POP Field Trip: Truelove Seeds

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All summations have a beginning, all effect has a
story, all kindness begins with the sown seed.
Thought buds toward radiance. The gospel of
light is the crossroads of —indolence, or action.

Be ignited, or be gone.

“What Have I Learned So Far”, Mary Oliver

Amirah and Owen

I had the pleasure of visiting Owen Taylor at his farm within the Mill Hollow Farm in Newtown Square, Pennsylvania. Owen runs Truelove Seeds, a network of 20 farms that offers “rare, open pollinated, and culturally important vegetable, herb, and flower seeds.”  Among this network of seed growers are several POP orchard partner sites, including Sankofa Farm at Bartram’s Garden, Mill Creek Farm, and Pentridge Children’s Garden (meet the farmers).

Owen is a mentor to many and a welcoming host. Amirah, seed farming apprentice, and Meryl, visiting farmer from Western Massachusetts, were among the crowd on the day of my visit. The main task for the day was to plant various summer crops, so we spent the morning preparing beds.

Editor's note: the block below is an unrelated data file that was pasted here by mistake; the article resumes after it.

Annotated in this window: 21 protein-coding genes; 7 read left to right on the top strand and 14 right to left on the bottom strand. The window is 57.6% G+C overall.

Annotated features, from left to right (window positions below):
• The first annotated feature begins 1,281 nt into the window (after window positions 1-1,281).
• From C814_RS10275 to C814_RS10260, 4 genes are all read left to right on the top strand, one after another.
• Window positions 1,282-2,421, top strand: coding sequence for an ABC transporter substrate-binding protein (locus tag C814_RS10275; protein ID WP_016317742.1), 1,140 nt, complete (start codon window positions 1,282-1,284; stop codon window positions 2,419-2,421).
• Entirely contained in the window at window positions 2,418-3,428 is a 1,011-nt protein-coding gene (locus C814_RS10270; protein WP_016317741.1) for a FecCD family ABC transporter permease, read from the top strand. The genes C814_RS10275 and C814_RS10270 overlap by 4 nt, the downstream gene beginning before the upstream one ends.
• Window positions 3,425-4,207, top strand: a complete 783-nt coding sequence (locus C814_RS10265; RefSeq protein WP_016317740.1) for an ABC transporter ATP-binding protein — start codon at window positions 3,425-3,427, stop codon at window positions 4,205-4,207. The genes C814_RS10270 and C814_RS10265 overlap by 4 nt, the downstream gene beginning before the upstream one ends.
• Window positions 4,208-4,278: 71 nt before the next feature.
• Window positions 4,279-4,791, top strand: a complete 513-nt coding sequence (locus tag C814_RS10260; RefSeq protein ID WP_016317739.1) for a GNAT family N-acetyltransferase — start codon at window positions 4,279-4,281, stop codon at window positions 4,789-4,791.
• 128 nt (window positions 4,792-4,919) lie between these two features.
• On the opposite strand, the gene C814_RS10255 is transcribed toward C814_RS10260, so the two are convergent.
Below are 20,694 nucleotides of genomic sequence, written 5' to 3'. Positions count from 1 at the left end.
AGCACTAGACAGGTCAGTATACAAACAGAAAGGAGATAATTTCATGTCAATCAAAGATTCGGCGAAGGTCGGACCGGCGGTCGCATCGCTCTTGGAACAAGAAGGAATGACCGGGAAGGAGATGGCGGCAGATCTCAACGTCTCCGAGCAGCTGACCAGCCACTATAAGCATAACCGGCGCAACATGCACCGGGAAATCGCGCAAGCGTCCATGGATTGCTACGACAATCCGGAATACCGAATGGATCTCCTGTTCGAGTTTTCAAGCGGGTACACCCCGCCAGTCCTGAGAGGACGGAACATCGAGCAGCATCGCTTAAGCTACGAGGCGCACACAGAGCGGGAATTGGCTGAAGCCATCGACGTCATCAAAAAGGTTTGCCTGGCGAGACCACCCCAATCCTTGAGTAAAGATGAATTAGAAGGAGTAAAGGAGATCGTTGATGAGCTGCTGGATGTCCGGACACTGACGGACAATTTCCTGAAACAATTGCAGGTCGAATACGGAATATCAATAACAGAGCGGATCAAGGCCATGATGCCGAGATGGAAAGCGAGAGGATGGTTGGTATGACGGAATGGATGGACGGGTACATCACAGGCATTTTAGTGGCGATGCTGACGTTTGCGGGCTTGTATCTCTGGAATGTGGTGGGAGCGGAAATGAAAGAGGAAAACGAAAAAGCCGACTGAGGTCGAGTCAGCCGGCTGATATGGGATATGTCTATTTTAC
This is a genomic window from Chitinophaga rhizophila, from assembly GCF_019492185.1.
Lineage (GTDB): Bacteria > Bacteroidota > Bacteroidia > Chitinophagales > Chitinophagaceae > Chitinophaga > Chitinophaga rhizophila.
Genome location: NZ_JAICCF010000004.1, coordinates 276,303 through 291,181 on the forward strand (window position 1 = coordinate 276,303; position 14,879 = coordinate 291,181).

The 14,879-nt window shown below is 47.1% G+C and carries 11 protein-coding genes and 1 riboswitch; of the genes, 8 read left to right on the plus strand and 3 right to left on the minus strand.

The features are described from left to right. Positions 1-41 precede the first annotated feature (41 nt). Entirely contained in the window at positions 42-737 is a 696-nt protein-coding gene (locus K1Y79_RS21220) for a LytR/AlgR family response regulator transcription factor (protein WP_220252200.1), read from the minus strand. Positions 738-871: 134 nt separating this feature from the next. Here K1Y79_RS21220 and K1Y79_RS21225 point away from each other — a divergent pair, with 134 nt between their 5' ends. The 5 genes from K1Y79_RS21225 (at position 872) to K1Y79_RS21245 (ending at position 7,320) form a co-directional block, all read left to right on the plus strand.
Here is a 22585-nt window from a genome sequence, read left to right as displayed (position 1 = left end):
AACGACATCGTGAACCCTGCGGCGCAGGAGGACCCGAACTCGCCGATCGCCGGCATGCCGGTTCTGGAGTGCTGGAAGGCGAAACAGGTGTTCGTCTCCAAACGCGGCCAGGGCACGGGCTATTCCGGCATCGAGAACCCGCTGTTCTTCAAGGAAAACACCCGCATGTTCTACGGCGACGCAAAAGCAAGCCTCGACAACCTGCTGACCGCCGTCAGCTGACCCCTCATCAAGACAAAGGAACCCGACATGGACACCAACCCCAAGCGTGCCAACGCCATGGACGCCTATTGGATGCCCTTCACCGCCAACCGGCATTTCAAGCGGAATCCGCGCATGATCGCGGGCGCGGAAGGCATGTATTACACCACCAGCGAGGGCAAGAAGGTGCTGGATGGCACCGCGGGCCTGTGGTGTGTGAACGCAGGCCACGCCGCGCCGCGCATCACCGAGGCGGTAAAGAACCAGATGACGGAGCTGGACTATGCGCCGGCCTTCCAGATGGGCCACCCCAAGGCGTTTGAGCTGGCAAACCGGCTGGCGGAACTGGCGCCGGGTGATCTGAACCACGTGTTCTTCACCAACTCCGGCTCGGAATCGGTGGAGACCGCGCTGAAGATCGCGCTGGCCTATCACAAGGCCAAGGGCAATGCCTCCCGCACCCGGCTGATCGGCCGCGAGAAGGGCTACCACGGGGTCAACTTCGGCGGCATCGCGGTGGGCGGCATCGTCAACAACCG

Owen users a ‘No Till, Leave the Roots’ bed preparation technique, which is incredibly sensible and practical. (Note – he learned the technique from Bryan O’Hara at Tobacco Road Farm in Lebanon, CT. Great podcast/interview on the technique here.) This technique prevents the ill effects so often associated with common tilling practices: the ‘solar murder’ of beneficial soil microbiota, destruction of established water and air channels, and the exposure of the basal weed seed bank to favorable growing conditions.  

He begins by weed-whacking or hoeing the tops of the annuals in the bed. He then solarizes the area, covering the bed in thick clear plastic. If the bed is in full sun and the temperature is above 85℉ then this method burns weeds to a crisp within a few hours. At a minimum, temperature must be above 75℉ and the bed must be in full sun. (Solarization warrants further reading: see here for a full review.) Owen then decapitates any remaining weeds with light hoeing, leaving the roots to decompose in the soil. After raking the weed heads aside, he caps the bed off with an inch of compost. In go the plants followed by a drip irrigation line (as necessary).